Although we test for EGFR and ALK mutations and have treatments for those patients, therapy is still palliative in nature. Chemotherapy still remains our therapeutic backbone. However, the treatment algorithm will always be changing. As we continue to define the drivers of thoracic malignancy (Figure 2), our discovery and understanding of mutations in non-squamous, NSCLC will evolve. We will combine different targeted agents to overcome the development of resistance and will learn about the best ways to sequence these agents. Physicians should aim to provide three lines of therapy to patients. The discovery of new molecular targets and the development of targeted therapy ultimately benefit the patients with NSCLC.


Figure 2. Oncogenic drivers in lung adenocarcinoma (2729).

Conflict of Interest Statement

The author declares that the research was conducted in the absence of any commercial or financial relationships that could be construed as a potential conflict of interest. The Review Editor Vera Hirsh declares that, despite having collaborated with author Barbara Melosky, the review process was handled objectively and no conflict of interest exists.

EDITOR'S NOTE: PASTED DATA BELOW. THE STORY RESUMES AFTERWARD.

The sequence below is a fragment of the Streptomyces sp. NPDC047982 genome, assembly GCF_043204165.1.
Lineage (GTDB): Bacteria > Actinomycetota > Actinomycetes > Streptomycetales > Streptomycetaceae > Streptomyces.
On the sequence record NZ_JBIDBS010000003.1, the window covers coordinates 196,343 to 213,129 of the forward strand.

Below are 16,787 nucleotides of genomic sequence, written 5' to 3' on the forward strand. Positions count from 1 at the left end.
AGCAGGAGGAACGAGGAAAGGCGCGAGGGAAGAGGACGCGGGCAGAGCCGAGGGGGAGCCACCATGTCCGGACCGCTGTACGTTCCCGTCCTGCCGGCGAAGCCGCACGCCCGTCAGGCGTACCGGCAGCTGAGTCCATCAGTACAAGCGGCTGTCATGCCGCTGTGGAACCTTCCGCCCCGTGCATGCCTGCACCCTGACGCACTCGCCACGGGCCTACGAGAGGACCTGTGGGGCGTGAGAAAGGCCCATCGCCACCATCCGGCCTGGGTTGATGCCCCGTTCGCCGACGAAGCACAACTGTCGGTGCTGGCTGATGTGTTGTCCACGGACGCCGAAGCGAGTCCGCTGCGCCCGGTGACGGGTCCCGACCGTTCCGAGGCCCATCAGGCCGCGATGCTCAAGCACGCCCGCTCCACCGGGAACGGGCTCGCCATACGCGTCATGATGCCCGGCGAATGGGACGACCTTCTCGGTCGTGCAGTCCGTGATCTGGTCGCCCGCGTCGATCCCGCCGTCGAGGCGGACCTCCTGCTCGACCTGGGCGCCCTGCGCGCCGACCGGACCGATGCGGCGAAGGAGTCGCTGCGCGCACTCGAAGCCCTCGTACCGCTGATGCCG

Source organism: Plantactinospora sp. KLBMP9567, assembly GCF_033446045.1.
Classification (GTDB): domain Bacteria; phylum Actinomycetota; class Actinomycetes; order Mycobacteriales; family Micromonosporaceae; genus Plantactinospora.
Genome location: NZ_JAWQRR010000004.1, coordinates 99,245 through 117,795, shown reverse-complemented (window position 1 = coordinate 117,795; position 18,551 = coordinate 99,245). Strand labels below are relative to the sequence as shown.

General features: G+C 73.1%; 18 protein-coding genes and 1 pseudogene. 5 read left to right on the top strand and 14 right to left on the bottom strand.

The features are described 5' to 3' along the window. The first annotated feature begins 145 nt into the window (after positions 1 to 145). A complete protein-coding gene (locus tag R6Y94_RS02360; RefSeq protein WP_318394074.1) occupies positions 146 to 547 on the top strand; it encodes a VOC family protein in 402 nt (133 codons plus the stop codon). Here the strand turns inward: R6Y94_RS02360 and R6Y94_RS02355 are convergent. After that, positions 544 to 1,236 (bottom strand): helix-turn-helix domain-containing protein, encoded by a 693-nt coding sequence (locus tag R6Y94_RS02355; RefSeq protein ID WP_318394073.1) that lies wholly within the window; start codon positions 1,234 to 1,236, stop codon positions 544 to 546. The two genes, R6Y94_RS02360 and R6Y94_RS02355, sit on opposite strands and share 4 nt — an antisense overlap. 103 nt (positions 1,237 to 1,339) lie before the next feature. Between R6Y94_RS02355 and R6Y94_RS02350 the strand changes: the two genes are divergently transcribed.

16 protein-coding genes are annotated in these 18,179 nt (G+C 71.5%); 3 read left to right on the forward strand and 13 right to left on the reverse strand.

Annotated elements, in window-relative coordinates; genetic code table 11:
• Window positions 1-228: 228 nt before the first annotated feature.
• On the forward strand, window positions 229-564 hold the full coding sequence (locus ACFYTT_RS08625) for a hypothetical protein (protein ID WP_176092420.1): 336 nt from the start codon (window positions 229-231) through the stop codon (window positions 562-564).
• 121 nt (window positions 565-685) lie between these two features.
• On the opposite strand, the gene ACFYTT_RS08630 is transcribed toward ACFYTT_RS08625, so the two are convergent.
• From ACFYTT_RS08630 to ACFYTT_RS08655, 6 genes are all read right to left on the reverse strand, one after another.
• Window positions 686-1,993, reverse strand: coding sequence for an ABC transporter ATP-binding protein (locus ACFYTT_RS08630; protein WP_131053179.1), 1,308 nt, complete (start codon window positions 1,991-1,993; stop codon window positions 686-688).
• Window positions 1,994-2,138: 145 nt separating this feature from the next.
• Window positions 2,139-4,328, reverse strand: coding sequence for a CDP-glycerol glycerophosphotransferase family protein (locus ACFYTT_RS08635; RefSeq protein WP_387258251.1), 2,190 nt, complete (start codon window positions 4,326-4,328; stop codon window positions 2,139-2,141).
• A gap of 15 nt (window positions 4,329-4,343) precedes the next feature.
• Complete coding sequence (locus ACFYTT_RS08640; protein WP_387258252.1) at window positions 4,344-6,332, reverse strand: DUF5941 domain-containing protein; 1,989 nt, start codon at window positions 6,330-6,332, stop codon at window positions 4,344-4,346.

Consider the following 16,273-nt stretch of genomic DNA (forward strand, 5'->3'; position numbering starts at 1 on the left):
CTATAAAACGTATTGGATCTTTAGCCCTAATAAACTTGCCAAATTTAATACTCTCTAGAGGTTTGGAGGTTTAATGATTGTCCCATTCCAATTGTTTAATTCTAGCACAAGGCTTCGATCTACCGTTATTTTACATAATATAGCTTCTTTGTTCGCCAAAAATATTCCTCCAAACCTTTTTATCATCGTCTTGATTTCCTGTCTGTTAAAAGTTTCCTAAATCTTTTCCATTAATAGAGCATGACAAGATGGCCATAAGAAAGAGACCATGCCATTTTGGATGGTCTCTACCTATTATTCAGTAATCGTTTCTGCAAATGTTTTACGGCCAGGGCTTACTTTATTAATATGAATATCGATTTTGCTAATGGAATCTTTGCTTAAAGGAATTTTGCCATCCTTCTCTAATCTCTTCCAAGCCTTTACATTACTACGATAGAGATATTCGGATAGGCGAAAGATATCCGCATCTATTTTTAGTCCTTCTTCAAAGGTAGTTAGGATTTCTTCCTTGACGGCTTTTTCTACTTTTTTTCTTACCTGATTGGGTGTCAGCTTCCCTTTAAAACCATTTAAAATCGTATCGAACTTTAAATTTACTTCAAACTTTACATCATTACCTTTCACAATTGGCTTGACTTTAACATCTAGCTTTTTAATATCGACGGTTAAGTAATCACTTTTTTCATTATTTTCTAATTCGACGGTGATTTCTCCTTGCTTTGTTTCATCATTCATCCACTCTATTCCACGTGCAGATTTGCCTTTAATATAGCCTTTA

ATP, adenosine triphosphate; ALK, anaplastic lymphoma kinase; EGFR, epidermal growth factor receptor; HER 2, human epidermal growth factor receptor 2; NCI,National Cancer Institute; NSCLC, non-small cell lung cancer; RCT,randomized clinical trial; OS, overall survival; PFS, progression free survival; TKI, tyrosine kinase inhibitor.


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Keywords: metatstatic non-squamous NSCLC, systemic therapy, chemotherapy, targeted therapy

Citation: Melosky B (2014) Treatment algorithms for patients with metastatic non-small cell, non-squamous lung cancer. Front. Oncol. 4:256. doi: 10.3389/fonc.2014.00256

Received: 28 April 2014; Accepted: 05 September 2014;
Published online: 29 September 2014.

Edited by:

Barbara Jennifer Gitlitz, University of Southern California Keck School of Medicine, USA

Reviewed by:

Vera Hirsh, McGill University Health Centre, Canada
Shahab Babakoohi, Medstar Good Samaritan Hospital, USA

Copyright: © 2014 Melosky. This is an open-access article distributed under the terms of the Creative Commons Attribution License (CC BY). The use, distribution or reproduction in other forums is permitted, provided the original author(s) or licensor are credited and that the original publication in this journal is cited, in accordance with accepted academic practice. No use, distribution or reproduction is permitted which does not comply with these terms.

*Correspondence: Barbara Melosky, Medical Oncology, British Columbia Cancer Agency – Vancouver Centre, 600 West 10th Avenue, Vancouver, BC V5Z 4E6, Canada e-mail: